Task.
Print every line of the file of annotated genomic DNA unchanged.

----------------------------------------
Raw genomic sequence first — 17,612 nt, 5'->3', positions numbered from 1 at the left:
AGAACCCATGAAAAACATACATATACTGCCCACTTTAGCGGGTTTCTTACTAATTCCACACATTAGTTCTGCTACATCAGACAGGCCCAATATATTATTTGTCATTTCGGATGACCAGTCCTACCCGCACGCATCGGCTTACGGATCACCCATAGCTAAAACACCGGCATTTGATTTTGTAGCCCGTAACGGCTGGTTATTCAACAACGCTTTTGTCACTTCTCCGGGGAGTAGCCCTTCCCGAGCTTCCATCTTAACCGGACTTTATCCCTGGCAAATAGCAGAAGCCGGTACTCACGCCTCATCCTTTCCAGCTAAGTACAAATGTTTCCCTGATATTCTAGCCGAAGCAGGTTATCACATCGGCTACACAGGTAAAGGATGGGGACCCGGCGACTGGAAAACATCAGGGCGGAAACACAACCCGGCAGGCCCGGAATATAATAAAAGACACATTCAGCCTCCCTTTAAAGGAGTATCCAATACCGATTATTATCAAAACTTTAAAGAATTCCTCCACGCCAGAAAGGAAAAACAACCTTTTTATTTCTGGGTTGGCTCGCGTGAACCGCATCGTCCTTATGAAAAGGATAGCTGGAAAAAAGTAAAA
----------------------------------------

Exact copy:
Raw genomic sequence first — 17,612 nt, 5'->3', positions numbered from 1 at the left:
AGAACCCATGAAAAACATACATATACTGCCCACTTTAGCGGGTTTCTTACTAATTCCACACATTAGTTCTGCTACATCAGACAGGCCCAATATATTATTTGTCATTTCGGATGACCAGTCCTACCCGCACGCATCGGCTTACGGATCACCCATAGCTAAAACACCGGCATTTGATTTTGTAGCCCGTAACGGCTGGTTATTCAACAACGCTTTTGTCACTTCTCCGGGGAGTAGCCCTTCCCGAGCTTCCATCTTAACCGGACTTTATCCCTGGCAAATAGCAGAAGCCGGTACTCACGCCTCATCCTTTCCAGCTAAGTACAAATGTTTCCCTGATATTCTAGCCGAAGCAGGTTATCACATCGGCTACACAGGTAAAGGATGGGGACCCGGCGACTGGAAAACATCAGGGCGGAAACACAACCCGGCAGGCCCGGAATATAATAAAAGACACATTCAGCCTCCCTTTAAAGGAGTATCCAATACCGATTATTATCAAAACTTTAAAGAATTCCTCCACGCCAGAAAGGAAAAACAACCTTTTTATTTCTGGGTTGGCTCGCGTGAACCGCATCGTCCTTATGAAAAGGATAGCTGGAAAAAAGTAAAA